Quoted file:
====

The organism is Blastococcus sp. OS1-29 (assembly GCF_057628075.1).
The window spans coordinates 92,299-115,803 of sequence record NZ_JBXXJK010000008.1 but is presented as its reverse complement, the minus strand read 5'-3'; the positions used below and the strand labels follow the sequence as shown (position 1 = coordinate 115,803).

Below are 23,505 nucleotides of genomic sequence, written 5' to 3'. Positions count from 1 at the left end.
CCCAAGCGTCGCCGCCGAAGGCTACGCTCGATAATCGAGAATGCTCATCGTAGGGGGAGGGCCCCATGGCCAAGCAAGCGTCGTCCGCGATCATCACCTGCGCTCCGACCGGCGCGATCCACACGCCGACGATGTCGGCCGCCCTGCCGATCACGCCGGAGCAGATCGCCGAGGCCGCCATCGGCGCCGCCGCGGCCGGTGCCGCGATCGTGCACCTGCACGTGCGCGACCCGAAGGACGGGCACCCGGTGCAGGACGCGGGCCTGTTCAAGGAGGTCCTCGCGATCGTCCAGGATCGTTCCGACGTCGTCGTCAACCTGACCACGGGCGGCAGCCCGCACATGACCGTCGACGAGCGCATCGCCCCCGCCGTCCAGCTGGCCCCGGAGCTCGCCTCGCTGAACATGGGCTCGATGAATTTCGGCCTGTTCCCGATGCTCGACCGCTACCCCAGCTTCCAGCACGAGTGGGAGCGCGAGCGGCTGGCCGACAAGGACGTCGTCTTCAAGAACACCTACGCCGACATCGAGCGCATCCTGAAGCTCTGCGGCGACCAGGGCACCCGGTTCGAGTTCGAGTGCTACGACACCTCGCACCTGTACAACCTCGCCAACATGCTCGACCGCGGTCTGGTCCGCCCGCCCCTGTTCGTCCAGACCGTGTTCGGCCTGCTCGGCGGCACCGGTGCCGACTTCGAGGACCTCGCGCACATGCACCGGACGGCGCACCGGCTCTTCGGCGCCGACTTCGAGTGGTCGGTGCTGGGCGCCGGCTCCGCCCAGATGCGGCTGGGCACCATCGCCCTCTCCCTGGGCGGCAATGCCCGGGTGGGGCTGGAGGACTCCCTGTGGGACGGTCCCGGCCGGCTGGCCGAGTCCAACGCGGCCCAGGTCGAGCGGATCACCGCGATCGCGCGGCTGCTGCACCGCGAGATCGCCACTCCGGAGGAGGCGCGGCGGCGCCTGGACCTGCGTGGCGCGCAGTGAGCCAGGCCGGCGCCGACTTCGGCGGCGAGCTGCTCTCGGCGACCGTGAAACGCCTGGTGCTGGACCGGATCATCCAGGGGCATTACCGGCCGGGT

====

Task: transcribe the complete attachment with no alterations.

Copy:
The organism is Blastococcus sp. OS1-29 (assembly GCF_057628075.1).
The window spans coordinates 92,299-115,803 of sequence record NZ_JBXXJK010000008.1 but is presented as its reverse complement, the minus strand read 5'-3'; the positions used below and the strand labels follow the sequence as shown (position 1 = coordinate 115,803).

Below are 23,505 nucleotides of genomic sequence, written 5' to 3'. Positions count from 1 at the left end.
CCCAAGCGTCGCCGCCGAAGGCTACGCTCGATAATCGAGAATGCTCATCGTAGGGGGAGGGCCCCATGGCCAAGCAAGCGTCGTCCGCGATCATCACCTGCGCTCCGACCGGCGCGATCCACACGCCGACGATGTCGGCCGCCCTGCCGATCACGCCGGAGCAGATCGCCGAGGCCGCCATCGGCGCCGCCGCGGCCGGTGCCGCGATCGTGCACCTGCACGTGCGCGACCCGAAGGACGGGCACCCGGTGCAGGACGCGGGCCTGTTCAAGGAGGTCCTCGCGATCGTCCAGGATCGTTCCGACGTCGTCGTCAACCTGACCACGGGCGGCAGCCCGCACATGACCGTCGACGAGCGCATCGCCCCCGCCGTCCAGCTGGCCCCGGAGCTCGCCTCGCTGAACATGGGCTCGATGAATTTCGGCCTGTTCCCGATGCTCGACCGCTACCCCAGCTTCCAGCACGAGTGGGAGCGCGAGCGGCTGGCCGACAAGGACGTCGTCTTCAAGAACACCTACGCCGACATCGAGCGCATCCTGAAGCTCTGCGGCGACCAGGGCACCCGGTTCGAGTTCGAGTGCTACGACACCTCGCACCTGTACAACCTCGCCAACATGCTCGACCGCGGTCTGGTCCGCCCGCCCCTGTTCGTCCAGACCGTGTTCGGCCTGCTCGGCGGCACCGGTGCCGACTTCGAGGACCTCGCGCACATGCACCGGACGGCGCACCGGCTCTTCGGCGCCGACTTCGAGTGGTCGGTGCTGGGCGCCGGCTCCGCCCAGATGCGGCTGGGCACCATCGCCCTCTCCCTGGGCGGCAATGCCCGGGTGGGGCTGGAGGACTCCCTGTGGGACGGTCCCGGCCGGCTGGCCGAGTCCAACGCGGCCCAGGTCGAGCGGATCACCGCGATCGCGCGGCTGCTGCACCGCGAGATCGCCACTCCGGAGGAGGCGCGGCGGCGCCTGGACCTGCGTGGCGCGCAGTGAGCCAGGCCGGCGCCGACTTCGGCGGCGAGCTGCTCTCGGCGACCGTGAAACGCCTGGTGCTGGACCGGATCATCCAGGGGCATTACCGGCCGGGT